24 May 2016
Israeli Embassy funding turned down by Listowel Writers’ Week Festival
TODAY'S decision by Listowel Writers’ Week Festival to refuse funding from the Israeli Embassy in Ireland has been welcomed by artists, human rights campaigners and Palestine solidarity activists in Ireland, and is being hailed as victory for the growing Palestinian-led global Boycott, Divestment and Sanction (BDS) movement.
The Ireland-Palestine Solidarity Campaign said the festival’s "courageous and principled decision" came after festival orgainsers were informed that the acceptance of any such funding would be in breach of the Palestinian civil society call for a cultural boycott of Israel, and after being contacted by concerned members of the public, several of them artists who are due to take part in the festival.
IPSC Chairperson Fatin Al Tamimi thanked the Listowel Writers’ Week Festival organisers saying: “As a Palestinian woman who is exiled from her homeland, I thank the festival for refusing to take Israeli state funding for this event. This decision is courageous, principled and absolutely the right thing to do. This is a small, but certainly significant, positive gesture that will be appreciated by the Palestinian people struggling for freedom, justice and equality, whether under Israel’s apartheid regime or living in exile.”
The issue initially came to light on Sunday evening when members of Ireland’s artistic community began highlighting on social media that the Listowel Writers’ Week brochure listed an event in which the Israeli Embassy in Ireland was explicitly thanked for its support, along with the embassy’s logo.
After having seemingly been contacted by a vast number of people expressing their concern and dismay at this acceptance of funding from the Foreign Ministry of Apartheid Israel by one of Ireland’s leading literary festivals, the organisers posted a clarification on their Facebook page stating that “No monetary exchange has taken place between Listowel Writers’ Week and the Embassy of Israel in Ireland. The Embassy’s support is in the form of supporting the author’s travel to Ireland”. However, this form of support is still a violation of the cultural boycott guidelines issued by the Palestinian Campaign for the Academic and Cultural Boycott of Israel (PACBI).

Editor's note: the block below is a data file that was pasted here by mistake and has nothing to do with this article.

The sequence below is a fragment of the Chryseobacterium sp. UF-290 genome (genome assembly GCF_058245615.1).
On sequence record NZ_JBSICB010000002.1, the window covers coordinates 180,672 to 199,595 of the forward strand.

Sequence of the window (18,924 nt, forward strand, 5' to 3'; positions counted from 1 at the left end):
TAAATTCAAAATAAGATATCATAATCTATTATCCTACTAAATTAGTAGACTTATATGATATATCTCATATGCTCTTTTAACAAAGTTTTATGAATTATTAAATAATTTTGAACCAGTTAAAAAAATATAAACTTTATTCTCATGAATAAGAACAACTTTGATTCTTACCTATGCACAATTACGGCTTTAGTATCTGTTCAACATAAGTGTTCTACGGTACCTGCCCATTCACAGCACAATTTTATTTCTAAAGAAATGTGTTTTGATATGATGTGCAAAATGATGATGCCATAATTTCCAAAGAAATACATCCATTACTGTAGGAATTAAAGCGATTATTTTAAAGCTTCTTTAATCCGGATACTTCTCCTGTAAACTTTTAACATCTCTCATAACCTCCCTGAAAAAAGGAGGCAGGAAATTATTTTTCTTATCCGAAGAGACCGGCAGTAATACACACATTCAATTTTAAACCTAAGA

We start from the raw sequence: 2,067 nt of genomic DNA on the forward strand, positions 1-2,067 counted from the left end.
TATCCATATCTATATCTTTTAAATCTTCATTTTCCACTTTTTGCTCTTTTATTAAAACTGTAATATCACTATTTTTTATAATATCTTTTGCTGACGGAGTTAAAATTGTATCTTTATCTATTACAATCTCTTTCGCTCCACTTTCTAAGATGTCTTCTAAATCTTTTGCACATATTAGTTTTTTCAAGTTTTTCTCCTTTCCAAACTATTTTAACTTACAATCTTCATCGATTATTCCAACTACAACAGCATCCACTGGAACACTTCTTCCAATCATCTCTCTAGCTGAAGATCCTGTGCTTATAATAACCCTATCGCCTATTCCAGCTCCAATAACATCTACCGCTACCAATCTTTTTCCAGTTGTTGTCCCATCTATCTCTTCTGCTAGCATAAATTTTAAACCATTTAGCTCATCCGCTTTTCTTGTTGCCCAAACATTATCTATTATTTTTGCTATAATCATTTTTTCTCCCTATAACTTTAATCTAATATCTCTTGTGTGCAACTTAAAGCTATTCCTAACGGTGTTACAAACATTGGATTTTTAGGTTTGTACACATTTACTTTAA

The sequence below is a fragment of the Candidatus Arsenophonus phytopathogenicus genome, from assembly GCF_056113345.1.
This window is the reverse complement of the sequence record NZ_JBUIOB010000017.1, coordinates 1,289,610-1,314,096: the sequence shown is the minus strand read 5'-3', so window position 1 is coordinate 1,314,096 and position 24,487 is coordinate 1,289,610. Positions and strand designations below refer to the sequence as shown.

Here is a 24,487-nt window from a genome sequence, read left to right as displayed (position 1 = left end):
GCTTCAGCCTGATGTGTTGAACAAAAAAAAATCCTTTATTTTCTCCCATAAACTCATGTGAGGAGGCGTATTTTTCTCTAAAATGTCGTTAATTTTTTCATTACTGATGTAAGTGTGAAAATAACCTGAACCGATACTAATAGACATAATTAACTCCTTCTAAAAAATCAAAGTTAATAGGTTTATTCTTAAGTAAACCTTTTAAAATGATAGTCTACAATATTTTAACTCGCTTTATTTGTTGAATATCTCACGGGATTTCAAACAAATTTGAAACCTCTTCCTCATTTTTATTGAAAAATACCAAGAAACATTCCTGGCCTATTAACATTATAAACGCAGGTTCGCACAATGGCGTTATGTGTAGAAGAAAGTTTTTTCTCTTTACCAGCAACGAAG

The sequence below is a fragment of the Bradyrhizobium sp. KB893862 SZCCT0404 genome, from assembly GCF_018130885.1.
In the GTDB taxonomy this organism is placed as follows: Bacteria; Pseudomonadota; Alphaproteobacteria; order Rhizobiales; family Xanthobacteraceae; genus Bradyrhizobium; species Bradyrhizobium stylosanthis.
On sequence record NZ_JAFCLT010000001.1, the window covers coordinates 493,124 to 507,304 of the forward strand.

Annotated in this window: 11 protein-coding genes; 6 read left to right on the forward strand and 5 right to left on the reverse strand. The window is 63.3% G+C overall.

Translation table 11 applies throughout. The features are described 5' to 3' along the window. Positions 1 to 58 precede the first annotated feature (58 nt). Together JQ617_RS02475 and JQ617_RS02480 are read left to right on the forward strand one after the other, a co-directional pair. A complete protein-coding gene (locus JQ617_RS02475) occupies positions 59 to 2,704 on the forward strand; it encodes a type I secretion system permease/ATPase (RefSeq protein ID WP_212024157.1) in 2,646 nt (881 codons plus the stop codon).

The IPSC undertook to write to the festival informing them of the Palestinian cultural boycott call, explaining its rationale, how Israel abuses cultural sponsorship to whitewash its crimes against Palestinian people, and why the moral imperative was to refuse to accept such funding.
Happily, the festival announced this morning that it was honoring its commitment to bring over the Israeli writer Savyon Liebrecht to speak about her work, but was rejecting the Israel Embassy funding – a move in line with the cultural boycott guidelines which does not seek to boycott individuals but Israeli state institutions.
In its letter – which can be read in full here – the IPSC explained the background to the BDS call - making clear that the issue was not with the writer in question but with the funding source - and outlined Israel’s use of ‘culture-washing’ as means of deflecting from its crimes.
The letter further explained how the IPSC believe that Israel’s consistent human rights and international law violations, and it’s ongoing war of repression against Palestinian culture, meant that the festival could not in good conscience accept this support from the Israeli state. It also explained that there was huge artistic support in Ireland and worldwide for the cultural boycott, and that in the past Irish festivals had similarly rejected such funding when they were made aware of the Palestinian call for a cultural boycott of Israel.
The letter closed with a call to remember the artists of 1916 who resisted British colonialism, the Irish origin of the word ‘Boycott’, and quote from Palestinian performance poet and BDS activist Rafeef Ziadah who has just completed a tour of Ireland, including in Dublin where she took to the Abbey stage as part of the International Literature Festival.
PalFest Ireland (Irish Artists Supporting Palestine) have also issued a statement saying they "warmly welcome and applaud the decision of Listowel Writers' Week to reject support from the Israeli Embassy in Ireland with immediate effect. We also welcome the fact that writer Savyon Liebrect's event will still take place at this year's festival." The full statement can be read here.